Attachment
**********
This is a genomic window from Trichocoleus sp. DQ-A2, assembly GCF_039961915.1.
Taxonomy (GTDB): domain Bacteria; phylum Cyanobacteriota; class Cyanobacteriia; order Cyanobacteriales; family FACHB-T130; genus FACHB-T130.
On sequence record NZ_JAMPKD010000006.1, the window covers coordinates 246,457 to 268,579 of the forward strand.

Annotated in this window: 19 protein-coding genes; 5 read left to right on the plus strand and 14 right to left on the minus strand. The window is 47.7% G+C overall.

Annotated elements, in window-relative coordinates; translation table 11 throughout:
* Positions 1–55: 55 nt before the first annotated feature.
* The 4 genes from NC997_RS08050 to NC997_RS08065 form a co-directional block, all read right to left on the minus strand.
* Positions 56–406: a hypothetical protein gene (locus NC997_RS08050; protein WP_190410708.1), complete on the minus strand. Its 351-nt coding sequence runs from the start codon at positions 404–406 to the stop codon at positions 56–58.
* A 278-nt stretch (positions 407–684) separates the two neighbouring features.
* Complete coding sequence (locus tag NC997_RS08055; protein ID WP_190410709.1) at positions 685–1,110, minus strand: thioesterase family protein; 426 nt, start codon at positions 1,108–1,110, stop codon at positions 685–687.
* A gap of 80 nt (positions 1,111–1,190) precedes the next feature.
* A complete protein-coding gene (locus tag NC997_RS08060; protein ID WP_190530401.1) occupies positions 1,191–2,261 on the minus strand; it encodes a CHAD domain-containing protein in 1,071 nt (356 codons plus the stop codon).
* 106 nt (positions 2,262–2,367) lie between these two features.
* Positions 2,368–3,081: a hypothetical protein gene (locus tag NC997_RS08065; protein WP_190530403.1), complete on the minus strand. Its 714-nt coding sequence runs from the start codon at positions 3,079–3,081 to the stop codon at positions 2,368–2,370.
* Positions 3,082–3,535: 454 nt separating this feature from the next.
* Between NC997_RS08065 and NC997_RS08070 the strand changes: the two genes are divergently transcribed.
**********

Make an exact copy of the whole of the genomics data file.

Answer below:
This is a genomic window from Trichocoleus sp. DQ-A2, assembly GCF_039961915.1.
Taxonomy (GTDB): domain Bacteria; phylum Cyanobacteriota; class Cyanobacteriia; order Cyanobacteriales; family FACHB-T130; genus FACHB-T130.
On sequence record NZ_JAMPKD010000006.1, the window covers coordinates 246,457 to 268,579 of the forward strand.

Annotated in this window: 19 protein-coding genes; 5 read left to right on the plus strand and 14 right to left on the minus strand. The window is 47.7% G+C overall.

Annotated elements, in window-relative coordinates; translation table 11 throughout:
* Positions 1–55: 55 nt before the first annotated feature.
* The 4 genes from NC997_RS08050 to NC997_RS08065 form a co-directional block, all read right to left on the minus strand.
* Positions 56–406: a hypothetical protein gene (locus NC997_RS08050; protein WP_190410708.1), complete on the minus strand. Its 351-nt coding sequence runs from the start codon at positions 404–406 to the stop codon at positions 56–58.
* A 278-nt stretch (positions 407–684) separates the two neighbouring features.
* Complete coding sequence (locus tag NC997_RS08055; protein ID WP_190410709.1) at positions 685–1,110, minus strand: thioesterase family protein; 426 nt, start codon at positions 1,108–1,110, stop codon at positions 685–687.
* A gap of 80 nt (positions 1,111–1,190) precedes the next feature.
* A complete protein-coding gene (locus tag NC997_RS08060; protein ID WP_190530401.1) occupies positions 1,191–2,261 on the minus strand; it encodes a CHAD domain-containing protein in 1,071 nt (356 codons plus the stop codon).
* 106 nt (positions 2,262–2,367) lie between these two features.
* Positions 2,368–3,081: a hypothetical protein gene (locus tag NC997_RS08065; protein WP_190530403.1), complete on the minus strand. Its 714-nt coding sequence runs from the start codon at positions 3,079–3,081 to the stop codon at positions 2,368–2,370.
* Positions 3,082–3,535: 454 nt separating this feature from the next.
* Between NC997_RS08065 and NC997_RS08070 the strand changes: the two genes are divergently transcribed.